What Happens If My Long-Term Care Policy Lapses? | Monroe Township - Middlesex County
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What Happens If My Long-Term Care Policy Lapses?

January 31, 2020

Filed under: Estate Planning — Laura Pennington @ 7:19 am

If you were under the impression that Medicare will continue to provide for your long-term care needs, including payments to a nursing home, this could be a catastrophic mistake that follows a missed premium due to your long-term care insurance policy.

Not paying your long-term care insurance policy premiums eventually gives that company license to cancel your policy. This means that after the grace period has expired, you will not be able to use that policy for long-term care expenses. If you have a policy and it lapses, the specifics of how that process is handled falls to your insurance company.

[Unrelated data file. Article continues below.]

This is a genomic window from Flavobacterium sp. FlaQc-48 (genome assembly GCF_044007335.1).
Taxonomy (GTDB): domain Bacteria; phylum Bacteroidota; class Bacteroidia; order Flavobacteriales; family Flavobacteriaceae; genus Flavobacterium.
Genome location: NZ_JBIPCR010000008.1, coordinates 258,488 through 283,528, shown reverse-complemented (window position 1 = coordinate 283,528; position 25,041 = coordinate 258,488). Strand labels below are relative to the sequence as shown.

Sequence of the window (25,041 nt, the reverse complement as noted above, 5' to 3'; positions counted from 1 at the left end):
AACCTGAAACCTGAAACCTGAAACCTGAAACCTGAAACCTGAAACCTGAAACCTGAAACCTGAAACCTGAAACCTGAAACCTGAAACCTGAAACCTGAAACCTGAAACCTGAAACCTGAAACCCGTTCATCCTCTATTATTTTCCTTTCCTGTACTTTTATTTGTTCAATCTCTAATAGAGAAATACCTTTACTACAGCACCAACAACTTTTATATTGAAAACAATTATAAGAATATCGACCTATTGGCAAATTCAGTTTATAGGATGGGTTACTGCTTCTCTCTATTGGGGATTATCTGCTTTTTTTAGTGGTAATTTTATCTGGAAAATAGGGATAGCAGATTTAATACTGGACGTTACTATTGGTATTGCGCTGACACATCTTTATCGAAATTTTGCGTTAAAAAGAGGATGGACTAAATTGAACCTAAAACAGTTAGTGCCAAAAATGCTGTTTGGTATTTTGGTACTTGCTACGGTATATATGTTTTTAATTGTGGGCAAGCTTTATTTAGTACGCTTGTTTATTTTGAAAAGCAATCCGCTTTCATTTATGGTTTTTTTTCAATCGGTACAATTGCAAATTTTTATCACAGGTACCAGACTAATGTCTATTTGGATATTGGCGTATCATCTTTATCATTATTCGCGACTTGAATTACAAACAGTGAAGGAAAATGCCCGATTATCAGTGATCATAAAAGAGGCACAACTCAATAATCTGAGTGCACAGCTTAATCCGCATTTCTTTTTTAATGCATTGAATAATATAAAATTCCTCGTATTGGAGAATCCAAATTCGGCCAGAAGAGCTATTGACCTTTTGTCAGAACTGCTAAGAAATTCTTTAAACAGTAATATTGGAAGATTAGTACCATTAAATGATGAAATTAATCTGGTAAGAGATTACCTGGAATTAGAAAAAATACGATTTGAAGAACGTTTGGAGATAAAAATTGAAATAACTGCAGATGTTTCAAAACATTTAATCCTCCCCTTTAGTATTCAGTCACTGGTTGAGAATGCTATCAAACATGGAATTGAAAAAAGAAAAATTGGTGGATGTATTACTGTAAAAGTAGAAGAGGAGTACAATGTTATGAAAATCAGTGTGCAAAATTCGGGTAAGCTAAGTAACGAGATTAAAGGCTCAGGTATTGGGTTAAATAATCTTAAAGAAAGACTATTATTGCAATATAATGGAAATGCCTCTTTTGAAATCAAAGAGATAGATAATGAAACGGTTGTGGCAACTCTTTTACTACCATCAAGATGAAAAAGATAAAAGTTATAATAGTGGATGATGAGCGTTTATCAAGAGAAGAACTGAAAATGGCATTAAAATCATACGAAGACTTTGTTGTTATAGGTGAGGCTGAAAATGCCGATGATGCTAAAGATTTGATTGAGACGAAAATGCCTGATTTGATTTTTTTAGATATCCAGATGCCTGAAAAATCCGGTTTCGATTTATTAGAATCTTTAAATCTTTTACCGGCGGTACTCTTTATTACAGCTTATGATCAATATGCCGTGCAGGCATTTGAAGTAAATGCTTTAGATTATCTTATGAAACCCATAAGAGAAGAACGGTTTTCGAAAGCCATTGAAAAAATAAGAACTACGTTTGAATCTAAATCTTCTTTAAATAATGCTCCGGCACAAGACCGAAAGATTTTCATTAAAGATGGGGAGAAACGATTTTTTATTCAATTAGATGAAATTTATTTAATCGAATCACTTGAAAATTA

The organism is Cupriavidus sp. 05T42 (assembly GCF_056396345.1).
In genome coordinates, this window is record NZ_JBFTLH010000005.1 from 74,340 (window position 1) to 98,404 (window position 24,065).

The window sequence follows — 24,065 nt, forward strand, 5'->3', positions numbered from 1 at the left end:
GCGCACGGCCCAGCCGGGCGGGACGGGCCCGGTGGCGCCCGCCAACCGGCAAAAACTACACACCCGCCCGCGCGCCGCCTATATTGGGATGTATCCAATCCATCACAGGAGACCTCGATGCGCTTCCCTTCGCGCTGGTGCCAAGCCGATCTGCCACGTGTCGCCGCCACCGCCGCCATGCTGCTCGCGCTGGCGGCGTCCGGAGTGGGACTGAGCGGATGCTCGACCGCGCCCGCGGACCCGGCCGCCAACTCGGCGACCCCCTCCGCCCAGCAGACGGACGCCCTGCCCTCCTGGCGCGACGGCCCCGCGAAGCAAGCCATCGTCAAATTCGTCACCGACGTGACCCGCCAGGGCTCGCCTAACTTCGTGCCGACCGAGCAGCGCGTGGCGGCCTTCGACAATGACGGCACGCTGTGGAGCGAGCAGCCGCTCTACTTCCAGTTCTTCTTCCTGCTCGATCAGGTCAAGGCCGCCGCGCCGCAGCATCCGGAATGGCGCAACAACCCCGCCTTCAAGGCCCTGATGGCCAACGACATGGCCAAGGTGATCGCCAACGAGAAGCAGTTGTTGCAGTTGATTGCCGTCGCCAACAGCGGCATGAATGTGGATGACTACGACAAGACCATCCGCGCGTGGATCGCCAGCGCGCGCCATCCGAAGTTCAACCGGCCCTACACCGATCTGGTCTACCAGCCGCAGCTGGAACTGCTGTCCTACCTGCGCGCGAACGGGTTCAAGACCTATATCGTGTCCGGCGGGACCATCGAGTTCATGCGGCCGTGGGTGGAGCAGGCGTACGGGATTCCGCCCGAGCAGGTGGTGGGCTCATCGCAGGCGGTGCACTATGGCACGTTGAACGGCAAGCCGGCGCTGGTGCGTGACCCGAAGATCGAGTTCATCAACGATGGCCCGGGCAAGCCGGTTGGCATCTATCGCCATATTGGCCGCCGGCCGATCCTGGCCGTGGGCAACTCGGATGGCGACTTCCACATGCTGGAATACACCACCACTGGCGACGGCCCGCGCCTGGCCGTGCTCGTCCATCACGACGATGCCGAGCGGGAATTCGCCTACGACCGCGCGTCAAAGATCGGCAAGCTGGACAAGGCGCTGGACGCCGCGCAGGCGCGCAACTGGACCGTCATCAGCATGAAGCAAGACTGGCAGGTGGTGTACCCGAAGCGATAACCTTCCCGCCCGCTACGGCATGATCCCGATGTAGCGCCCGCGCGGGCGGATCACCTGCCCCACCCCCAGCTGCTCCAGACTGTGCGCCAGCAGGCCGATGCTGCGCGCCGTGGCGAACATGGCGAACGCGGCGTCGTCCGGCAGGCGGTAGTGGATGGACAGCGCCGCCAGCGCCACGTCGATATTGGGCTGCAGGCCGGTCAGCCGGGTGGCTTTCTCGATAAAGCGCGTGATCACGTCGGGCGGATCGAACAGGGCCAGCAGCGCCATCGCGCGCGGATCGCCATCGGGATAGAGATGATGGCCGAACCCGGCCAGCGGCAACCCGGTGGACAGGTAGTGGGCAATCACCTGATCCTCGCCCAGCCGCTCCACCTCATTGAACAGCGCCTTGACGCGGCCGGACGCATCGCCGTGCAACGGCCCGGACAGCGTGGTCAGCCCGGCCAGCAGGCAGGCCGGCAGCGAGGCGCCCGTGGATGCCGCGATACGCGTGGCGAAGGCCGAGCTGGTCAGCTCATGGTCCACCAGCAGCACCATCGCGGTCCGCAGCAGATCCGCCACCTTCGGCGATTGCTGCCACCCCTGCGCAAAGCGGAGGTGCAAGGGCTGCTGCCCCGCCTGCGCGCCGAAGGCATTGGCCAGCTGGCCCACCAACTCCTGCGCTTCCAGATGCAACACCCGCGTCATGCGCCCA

The insurance company, however, could potentially reinstate your policy back to the dated lapse if you request reinstatement and can show that there is no change in health since the time your policy lapsed. In addition, you will need to pay all past due premiums at that point in time. There are usually four primary opportunities to keep your long-term care policy active.

These include paying your premium on time regularly, paying within the policy grace period after a payment has lapsed, responding to a written lapse notice submitted to you by the insurance company, and requesting reinstatement after the policy has lapsed. If your policy has lapsed and you have not been able to get it reinstated, you will not be eligible to tap into the benefits provided by the long-term care insurance company.

Once your policy has lapsed and is no longer eligible for reinstatement, you will have to use another avenue to pay for your long-term care insurance expenses. Remember that Medicare does not cover long-term care insurance payments that go to a nursing home. Schedule a consultation with an experienced elder law attorney to discuss your case in further detail.        

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